Last night I sat outside and sipped on Cacique and Lime. Cacique Guaro is a liquor distilled from sugar cane juices. High in alcohol by volume, 1-2 is usually my personal limit.  It was a beautiful evening; the moon was hiding but the stars were so bright. I’ve been told by locals that it is risky to sit outside like this because the ‘sereno’ (evening dew) can cause trouble sleeping. Until I moved to Costa Rica I had never heard so many myths! Well, after my two Caciques with lime I slept like a baby. That’s another myth that I will put to rest (no pun was intended but It made me laugh so I’ll keep it here!).

I am patiently awaiting winter season, the time of the year when afternoon showers are guaranteed.   Currently we are in the summer/dry season which means that rain showers are few and far between. This weekend water service was turned off for several areas as a conservation effort. I have heard that the current water supply is down to 70% for the country. When that happens the areas that consume the most are shut off – usually for a few hours but sometimes it could last days.

Costa Rica has taught me so much, especially about conservation. Here you read it in the paper, see it on the news and hear it in daily conservation: we need to conserve water. This is a country that is almost entirely supported by clean, renewable energy.  I am talking about wind and water, not coal and nuclear.  The largest source of energy is hydroelectric, hydroelectric dams provide more than 82% of the country’s electricity.  In Costa Rica you won’t hear about mountaintop removal or fracking. There is a strong connection to the environment, an understanding that our actions greatly impact our environment and affect our future.

 

 

 

De sus tonteras se acuerda

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Living in Costa Rica has changed my world view and my self-perception.

I can see beneath the tourism; I understand the economic realities and humanistic struggles at play in this humble country.  I remember the moment I grasped that I live in a 3rd world country, there are moments when the awareness truly strikes you.

Recently I found a journal entry that I wrote many months ago. I laugh to myself because it brings back so many memories; I remember my fear to turn on the shower, the hours I spent locked out of the house, my fear of lettuce and of course the afternoon I ran home from the grocery soaking wet from a Costa Rican afternoon downpour.  There is a phrase I learned in Spanish that applies so perfectly to this moment: El que solo se ríe, de sus tonteras se acuerda.  In English this phrase would translate to: He who laughs alone remembers his silly acts. 

It is so easy to forget our initial impressions of new surroundings. I don’t want to lose track of that moment when something is extraordinary and new. There is humor in my daily life but there are also painfully eye-opening experiences and I want to share it all.

***

When you come to visit I will give you an entire list of things to know. Here is the beginning of the list; I will add more as I learn:

  1. DO NOT TOUCH THE SHOWER HEAD.  If you touch the shower head you will be shocked.
  2. Make sure you do not receive fake money; there are ways to check for legitimacy and I will show you.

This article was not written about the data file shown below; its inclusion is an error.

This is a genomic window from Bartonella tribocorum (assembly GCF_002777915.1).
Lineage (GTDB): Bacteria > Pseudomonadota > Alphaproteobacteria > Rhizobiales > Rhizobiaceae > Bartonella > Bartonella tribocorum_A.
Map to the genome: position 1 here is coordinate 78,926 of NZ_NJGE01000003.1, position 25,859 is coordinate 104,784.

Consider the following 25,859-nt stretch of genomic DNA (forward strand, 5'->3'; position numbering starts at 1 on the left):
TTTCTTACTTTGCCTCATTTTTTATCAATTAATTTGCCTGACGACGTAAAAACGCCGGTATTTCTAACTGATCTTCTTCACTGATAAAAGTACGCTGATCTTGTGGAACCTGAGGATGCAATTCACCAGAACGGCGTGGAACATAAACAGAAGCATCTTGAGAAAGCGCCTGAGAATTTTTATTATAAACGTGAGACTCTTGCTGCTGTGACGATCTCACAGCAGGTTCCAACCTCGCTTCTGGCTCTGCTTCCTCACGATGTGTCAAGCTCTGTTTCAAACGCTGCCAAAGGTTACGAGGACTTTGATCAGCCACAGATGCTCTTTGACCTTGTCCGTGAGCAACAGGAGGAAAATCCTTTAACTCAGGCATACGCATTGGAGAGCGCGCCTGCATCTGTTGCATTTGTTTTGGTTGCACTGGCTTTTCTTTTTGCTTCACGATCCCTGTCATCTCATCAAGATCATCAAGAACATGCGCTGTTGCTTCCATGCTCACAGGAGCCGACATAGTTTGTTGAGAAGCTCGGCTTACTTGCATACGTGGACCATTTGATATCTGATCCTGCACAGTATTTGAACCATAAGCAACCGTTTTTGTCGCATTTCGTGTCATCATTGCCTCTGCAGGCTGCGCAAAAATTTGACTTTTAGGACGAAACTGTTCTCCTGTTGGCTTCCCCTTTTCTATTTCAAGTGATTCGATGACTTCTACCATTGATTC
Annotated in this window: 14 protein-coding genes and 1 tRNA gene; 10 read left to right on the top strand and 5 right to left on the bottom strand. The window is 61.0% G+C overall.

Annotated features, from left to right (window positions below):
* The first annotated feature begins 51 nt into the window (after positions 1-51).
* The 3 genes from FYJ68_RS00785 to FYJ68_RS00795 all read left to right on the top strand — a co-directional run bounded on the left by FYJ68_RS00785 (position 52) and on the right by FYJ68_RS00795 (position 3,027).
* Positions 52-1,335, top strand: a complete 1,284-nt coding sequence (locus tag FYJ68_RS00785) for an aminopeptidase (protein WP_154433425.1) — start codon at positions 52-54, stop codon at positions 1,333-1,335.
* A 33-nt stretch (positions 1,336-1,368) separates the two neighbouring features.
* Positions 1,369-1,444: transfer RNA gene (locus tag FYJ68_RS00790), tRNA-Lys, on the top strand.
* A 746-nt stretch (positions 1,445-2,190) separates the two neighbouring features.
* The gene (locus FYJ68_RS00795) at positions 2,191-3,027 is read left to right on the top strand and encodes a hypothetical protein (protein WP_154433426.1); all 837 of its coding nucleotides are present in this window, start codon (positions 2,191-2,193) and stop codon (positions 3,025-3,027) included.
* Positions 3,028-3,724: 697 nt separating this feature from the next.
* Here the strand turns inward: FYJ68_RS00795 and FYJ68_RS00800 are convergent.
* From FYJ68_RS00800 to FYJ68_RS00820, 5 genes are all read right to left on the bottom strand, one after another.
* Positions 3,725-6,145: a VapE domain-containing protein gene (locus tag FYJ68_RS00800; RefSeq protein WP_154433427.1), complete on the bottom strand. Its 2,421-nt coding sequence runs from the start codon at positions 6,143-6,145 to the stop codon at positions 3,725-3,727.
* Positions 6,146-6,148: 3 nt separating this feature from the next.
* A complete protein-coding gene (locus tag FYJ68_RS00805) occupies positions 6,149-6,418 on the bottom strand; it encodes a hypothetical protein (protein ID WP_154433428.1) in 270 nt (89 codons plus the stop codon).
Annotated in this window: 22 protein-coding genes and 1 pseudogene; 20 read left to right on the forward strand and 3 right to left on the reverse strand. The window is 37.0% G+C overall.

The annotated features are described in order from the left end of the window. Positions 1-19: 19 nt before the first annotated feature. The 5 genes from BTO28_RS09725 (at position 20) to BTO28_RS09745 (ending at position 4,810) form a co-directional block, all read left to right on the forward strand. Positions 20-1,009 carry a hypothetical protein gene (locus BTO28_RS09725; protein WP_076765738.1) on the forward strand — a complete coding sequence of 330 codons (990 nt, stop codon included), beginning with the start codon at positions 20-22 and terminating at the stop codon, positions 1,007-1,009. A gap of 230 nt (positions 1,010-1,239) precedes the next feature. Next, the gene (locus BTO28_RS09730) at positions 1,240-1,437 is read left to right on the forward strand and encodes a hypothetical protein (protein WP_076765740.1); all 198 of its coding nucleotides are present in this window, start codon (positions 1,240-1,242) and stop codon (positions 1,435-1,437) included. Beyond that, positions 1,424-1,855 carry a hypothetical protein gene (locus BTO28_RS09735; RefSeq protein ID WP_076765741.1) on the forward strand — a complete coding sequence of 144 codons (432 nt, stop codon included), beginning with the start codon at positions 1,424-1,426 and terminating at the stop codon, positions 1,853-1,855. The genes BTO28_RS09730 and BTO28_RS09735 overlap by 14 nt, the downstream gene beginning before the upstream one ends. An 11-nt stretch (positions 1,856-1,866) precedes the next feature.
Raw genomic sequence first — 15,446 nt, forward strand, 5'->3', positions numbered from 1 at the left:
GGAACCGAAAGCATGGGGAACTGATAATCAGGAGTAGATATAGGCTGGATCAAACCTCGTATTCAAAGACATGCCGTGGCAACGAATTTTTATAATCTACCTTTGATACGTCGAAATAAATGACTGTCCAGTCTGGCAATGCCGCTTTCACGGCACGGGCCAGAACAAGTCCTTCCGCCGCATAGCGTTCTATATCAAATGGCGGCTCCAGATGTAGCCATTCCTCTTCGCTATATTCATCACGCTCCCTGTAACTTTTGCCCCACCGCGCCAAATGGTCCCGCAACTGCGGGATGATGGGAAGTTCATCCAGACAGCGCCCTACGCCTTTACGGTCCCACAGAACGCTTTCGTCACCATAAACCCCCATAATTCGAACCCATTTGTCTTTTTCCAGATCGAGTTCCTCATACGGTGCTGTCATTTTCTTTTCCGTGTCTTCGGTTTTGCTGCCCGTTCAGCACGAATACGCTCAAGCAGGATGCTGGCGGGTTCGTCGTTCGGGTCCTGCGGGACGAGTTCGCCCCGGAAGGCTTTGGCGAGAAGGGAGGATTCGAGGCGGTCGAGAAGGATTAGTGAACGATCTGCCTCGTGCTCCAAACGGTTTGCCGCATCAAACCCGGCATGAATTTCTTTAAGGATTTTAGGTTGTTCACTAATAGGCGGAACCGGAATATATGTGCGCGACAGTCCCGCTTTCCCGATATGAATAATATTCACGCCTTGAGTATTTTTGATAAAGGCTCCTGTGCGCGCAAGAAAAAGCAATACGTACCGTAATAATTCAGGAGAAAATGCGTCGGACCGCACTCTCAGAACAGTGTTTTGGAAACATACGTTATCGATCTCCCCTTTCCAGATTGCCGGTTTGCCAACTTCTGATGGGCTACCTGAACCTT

3. Always wash your fruits and veggies- ESPECIALLY the lettuce. Costa Rican slugs love lettuce and their slime is poisonous to humans.
  4. The doors here will lock behind you so keep your keys with you to avoid a lock out.
  5. During the rainy season it will rain in the afternoon by 1pm – you can bet on it – keep an umbrella with you if you go out. You will regret forgetting this!
  6. Costa Ricans (that I have talked to) think that you can get sick from drinking something warm and then something cold.  I’m not saying they’re wrong, I’m just saying I personally don’t agree since I have been drinking warm and cold (and vice versa) my entire life and it does not get me sick. They, however, strongly believe this so just humor them and agree.
  7. Costa Ricans (that I have talked to) think that you can get (deadly) ill if a window or door is opened while you are ironing.  Once again I’m not saying they’re wrong, but I’m pretty sure I have opened a window or door in my lifetime while ironing and I am still alive to talk about it.  Of course they strongly believe this so don’t joke around with the topic, just humor them and agree. 
  8. Water goes out at least 1x/month so it’s a good idea to store extra water to use to wash dishes, flush toilet, etc.
  9. Electric goes out at least 1x/month as well so keep candles on hand.
  10.  In Costa Rica they use the ‘usted’ form much more commonly than the ‘tu’ form. Even for animals- they address the dog with usted!
  11. Dishes are sealed up in containers to avoid contamination from bugs (cockroaches, flies or slugs).  It’s not that it is dirty here it’s just a precaution to avoid any contamination or illness.
  12. Floors are swept once a day, more during the rainy season. 
  13. Floors are mopped once a week, more during the rainy season.
  14. All floors are tile and a disinfectant spray is used to clean them.
  15. Gas can range from $6-$10 gallon, sold in liters (obviously) not gallons. Gasoline is regulated countrywide and is the same in every gas station throughout Costa Rica.  Gas Stations are called “Bombas”…this literally translates to “bombs”…this seems a bit concerning to me (!)